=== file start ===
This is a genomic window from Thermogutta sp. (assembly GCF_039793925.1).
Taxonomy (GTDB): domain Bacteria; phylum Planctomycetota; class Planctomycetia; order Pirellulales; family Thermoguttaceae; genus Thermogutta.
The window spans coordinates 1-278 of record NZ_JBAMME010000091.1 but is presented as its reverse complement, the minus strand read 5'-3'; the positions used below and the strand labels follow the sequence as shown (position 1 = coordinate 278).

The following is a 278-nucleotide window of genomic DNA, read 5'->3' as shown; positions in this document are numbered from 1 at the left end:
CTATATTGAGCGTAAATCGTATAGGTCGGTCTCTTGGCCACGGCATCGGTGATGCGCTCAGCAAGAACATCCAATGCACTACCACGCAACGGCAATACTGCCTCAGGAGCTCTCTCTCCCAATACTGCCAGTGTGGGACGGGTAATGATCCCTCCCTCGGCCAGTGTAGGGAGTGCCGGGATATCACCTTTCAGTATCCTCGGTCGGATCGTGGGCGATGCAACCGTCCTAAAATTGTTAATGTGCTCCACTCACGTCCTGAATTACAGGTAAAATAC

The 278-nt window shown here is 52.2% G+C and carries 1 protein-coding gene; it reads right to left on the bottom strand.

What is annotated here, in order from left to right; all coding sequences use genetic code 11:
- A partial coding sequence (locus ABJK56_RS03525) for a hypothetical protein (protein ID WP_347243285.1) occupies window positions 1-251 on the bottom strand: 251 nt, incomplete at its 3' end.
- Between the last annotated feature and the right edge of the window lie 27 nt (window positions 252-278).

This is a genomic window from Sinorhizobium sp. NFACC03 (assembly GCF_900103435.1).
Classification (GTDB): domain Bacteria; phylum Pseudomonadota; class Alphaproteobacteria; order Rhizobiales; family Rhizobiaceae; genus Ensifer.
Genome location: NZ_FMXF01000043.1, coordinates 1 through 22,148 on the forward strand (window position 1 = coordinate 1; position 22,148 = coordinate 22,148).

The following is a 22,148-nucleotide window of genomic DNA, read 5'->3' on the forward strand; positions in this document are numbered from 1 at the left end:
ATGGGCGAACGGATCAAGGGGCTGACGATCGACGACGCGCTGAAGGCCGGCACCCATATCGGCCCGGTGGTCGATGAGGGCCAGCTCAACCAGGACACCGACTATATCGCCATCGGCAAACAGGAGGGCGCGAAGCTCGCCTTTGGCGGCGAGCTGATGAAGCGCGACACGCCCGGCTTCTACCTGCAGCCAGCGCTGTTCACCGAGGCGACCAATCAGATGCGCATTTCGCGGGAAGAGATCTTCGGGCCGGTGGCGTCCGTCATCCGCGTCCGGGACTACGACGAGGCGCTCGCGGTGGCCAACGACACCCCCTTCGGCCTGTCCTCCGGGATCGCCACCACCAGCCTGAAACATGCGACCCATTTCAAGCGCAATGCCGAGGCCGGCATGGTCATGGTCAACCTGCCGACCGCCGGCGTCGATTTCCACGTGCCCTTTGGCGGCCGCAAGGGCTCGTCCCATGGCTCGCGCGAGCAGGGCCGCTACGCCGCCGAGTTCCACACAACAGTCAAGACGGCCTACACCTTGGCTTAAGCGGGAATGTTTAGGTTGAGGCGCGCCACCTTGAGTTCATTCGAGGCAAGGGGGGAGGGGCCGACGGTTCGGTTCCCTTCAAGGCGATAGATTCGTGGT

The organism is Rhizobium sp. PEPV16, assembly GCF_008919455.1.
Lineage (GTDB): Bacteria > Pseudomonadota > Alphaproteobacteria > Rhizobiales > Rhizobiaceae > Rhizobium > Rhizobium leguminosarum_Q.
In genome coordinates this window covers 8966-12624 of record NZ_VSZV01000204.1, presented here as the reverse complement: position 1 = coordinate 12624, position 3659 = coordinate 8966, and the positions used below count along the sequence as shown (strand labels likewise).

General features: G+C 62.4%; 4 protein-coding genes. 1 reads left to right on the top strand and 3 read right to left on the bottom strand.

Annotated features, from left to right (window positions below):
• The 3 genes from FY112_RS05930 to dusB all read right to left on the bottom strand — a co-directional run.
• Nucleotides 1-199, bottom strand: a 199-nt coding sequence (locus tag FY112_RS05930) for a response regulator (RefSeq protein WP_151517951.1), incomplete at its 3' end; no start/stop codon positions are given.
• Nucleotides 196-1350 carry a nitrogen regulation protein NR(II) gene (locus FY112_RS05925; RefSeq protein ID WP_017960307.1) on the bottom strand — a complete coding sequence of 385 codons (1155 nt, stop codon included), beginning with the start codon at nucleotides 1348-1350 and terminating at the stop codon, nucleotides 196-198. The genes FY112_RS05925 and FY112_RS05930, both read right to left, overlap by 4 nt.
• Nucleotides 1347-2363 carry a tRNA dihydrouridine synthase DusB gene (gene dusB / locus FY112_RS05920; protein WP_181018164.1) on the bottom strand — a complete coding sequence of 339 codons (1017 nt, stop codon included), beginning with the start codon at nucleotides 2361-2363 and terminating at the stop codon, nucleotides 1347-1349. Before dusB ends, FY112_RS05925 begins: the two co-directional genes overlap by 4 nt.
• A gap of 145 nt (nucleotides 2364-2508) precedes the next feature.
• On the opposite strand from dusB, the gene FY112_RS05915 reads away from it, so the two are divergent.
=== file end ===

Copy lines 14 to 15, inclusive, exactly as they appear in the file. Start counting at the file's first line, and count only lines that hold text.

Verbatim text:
ATGGGCGAACGGATCAAGGGGCTGACGATCGACGACGCGCTGAAGGCCGGCACCCATATCGGCCCGGTGGTCGATGAGGGCCAGCTCAACCAGGACACCGACTATATCGCCATCGGCAAACAGGAGGGCGCGAAGCTCGCCTTTGGCGGCGAGCTGATGAAGCGCGACACGCCCGGCTTCTACCTGCAGCCAGCGCTGTTCACCGAGGCGACCAATCAGATGCGCATTTCGCGGGAAGAGATCTTCGGGCCGGTGGCGTCCGTCATCCGCGTCCGGGACTACGACGAGGCGCTCGCGGTGGCCAACGACACCCCCTTCGGCCTGTCCTCCGGGATCGCCACCACCAGCCTGAAACATGCGACCCATTTCAAGCGCAATGCCGAGGCCGGCATGGTCATGGTCAACCTGCCGACCGCCGGCGTCGATTTCCACGTGCCCTTTGGCGGCCGCAAGGGCTCGTCCCATGGCTCGCGCGAGCAGGGCCGCTACGCCGCCGAGTTCCACACAACAGTCAAGACGGCCTACACCTTGGCTTAAGCGGGAATGTTTAGGTTGAGGCGCGCCACCTTGAGTTCATTCGAGGCAAGGGGGGAGGGGCCGACGGTTCGGTTCCCTTCAAGGCGATAGATTCGTGGT

The organism is Rhizobium sp. PEPV16, assembly GCF_008919455.1.